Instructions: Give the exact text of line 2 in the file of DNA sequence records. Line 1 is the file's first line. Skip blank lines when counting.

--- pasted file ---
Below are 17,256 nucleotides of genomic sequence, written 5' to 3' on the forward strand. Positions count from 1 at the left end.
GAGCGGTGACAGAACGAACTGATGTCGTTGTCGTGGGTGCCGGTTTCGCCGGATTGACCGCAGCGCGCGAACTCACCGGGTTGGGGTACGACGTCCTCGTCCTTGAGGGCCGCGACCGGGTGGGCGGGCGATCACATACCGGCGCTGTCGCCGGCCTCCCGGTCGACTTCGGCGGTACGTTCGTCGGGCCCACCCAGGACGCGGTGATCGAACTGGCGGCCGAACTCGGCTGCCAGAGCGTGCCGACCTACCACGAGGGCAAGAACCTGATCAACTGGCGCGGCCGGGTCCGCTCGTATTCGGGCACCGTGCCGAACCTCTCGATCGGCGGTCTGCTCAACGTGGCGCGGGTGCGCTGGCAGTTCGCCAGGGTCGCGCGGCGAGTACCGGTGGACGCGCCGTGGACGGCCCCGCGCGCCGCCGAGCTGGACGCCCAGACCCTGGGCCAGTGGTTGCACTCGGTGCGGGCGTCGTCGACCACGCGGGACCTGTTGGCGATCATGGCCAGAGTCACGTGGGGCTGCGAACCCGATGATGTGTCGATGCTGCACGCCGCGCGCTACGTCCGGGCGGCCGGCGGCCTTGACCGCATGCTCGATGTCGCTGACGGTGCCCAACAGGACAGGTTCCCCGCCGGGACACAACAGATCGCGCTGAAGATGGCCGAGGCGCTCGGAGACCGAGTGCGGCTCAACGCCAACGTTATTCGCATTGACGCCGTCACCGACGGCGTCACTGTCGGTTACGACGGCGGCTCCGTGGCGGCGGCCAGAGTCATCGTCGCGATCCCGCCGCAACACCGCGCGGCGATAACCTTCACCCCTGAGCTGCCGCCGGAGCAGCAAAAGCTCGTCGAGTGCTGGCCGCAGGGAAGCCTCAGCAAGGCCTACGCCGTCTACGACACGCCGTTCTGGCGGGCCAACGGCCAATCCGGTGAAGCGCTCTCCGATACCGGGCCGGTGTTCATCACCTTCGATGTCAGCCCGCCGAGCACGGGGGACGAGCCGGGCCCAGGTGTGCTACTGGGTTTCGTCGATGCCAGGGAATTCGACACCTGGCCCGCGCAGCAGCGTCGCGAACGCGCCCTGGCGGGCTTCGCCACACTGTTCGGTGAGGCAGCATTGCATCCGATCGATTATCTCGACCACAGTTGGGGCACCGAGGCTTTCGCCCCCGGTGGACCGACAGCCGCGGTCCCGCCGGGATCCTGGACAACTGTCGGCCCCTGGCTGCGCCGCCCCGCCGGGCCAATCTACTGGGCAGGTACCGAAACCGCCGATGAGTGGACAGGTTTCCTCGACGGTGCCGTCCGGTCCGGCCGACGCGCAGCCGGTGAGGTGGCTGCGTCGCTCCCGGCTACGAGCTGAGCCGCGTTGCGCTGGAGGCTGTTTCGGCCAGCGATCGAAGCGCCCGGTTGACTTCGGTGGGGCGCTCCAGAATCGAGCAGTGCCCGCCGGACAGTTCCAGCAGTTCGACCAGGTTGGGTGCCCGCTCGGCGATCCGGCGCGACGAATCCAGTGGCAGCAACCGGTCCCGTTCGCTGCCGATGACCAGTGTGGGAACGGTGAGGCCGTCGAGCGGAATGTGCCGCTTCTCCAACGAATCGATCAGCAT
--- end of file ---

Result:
GAGCGGTGACAGAACGAACTGATGTCGTTGTCGTGGGTGCCGGTTTCGCCGGATTGACCGCAGCGCGCGAACTCACCGGGTTGGGGTACGACGTCCTCGTCCTTGAGGGCCGCGACCGGGTGGGCGGGCGATCACATACCGGCGCTGTCGCCGGCCTCCCGGTCGACTTCGGCGGTACGTTCGTCGGGCCCACCCAGGACGCGGTGATCGAACTGGCGGCCGAACTCGGCTGCCAGAGCGTGCCGACCTACCACGAGGGCAAGAACCTGATCAACTGGCGCGGCCGGGTCCGCTCGTATTCGGGCACCGTGCCGAACCTCTCGATCGGCGGTCTGCTCAACGTGGCGCGGGTGCGCTGGCAGTTCGCCAGGGTCGCGCGGCGAGTACCGGTGGACGCGCCGTGGACGGCCCCGCGCGCCGCCGAGCTGGACGCCCAGACCCTGGGCCAGTGGTTGCACTCGGTGCGGGCGTCGTCGACCACGCGGGACCTGTTGGCGATCATGGCCAGAGTCACGTGGGGCTGCGAACCCGATGATGTGTCGATGCTGCACGCCGCGCGCTACGTCCGGGCGGCCGGCGGCCTTGACCGCATGCTCGATGTCGCTGACGGTGCCCAACAGGACAGGTTCCCCGCCGGGACACAACAGATCGCGCTGAAGATGGCCGAGGCGCTCGGAGACCGAGTGCGGCTCAACGCCAACGTTATTCGCATTGACGCCGTCACCGACGGCGTCACTGTCGGTTACGACGGCGGCTCCGTGGCGGCGGCCAGAGTCATCGTCGCGATCCCGCCGCAACACCGCGCGGCGATAACCTTCACCCCTGAGCTGCCGCCGGAGCAGCAAAAGCTCGTCGAGTGCTGGCCGCAGGGAAGCCTCAGCAAGGCCTACGCCGTCTACGACACGCCGTTCTGGCGGGCCAACGGCCAATCCGGTGAAGCGCTCTCCGATACCGGGCCGGTGTTCATCACCTTCGATGTCAGCCCGCCGAGCACGGGGGACGAGCCGGGCCCAGGTGTGCTACTGGGTTTCGTCGATGCCAGGGAATTCGACACCTGGCCCGCGCAGCAGCGTCGCGAACGCGCCCTGGCGGGCTTCGCCACACTGTTCGGTGAGGCAGCATTGCATCCGATCGATTATCTCGACCACAGTTGGGGCACCGAGGCTTTCGCCCCCGGTGGACCGACAGCCGCGGTCCCGCCGGGATCCTGGACAACTGTCGGCCCCTGGCTGCGCCGCCCCGCCGGGCCAATCTACTGGGCAGGTACCGAAACCGCCGATGAGTGGACAGGTTTCCTCGACGGTGCCGTCCGGTCCGGCCGACGCGCAGCCGGTGAGGTGGCTGCGTCGCTCCCGGCTACGAGCTGAGCCGCGTTGCGCTGGAGGCTGTTTCGGCCAGCGATCGAAGCGCCCGGTTGACTTCGGTGGGGCGCTCCAGAATCGAGCAGTGCCCGCCGGACAGTTCCAGCAGTTCGACCAGGTTGGGTGCCCGCTCGGCGATCCGGCGCGACGAATCCAGTGGCAGCAACCGGTCCCGTTCGCTGCCGATGACCAGTGTGGGAACGGTGAGGCCGTCGAGCGGAATGTGCCGCTTCTCCAACGAATCGATCAGCAT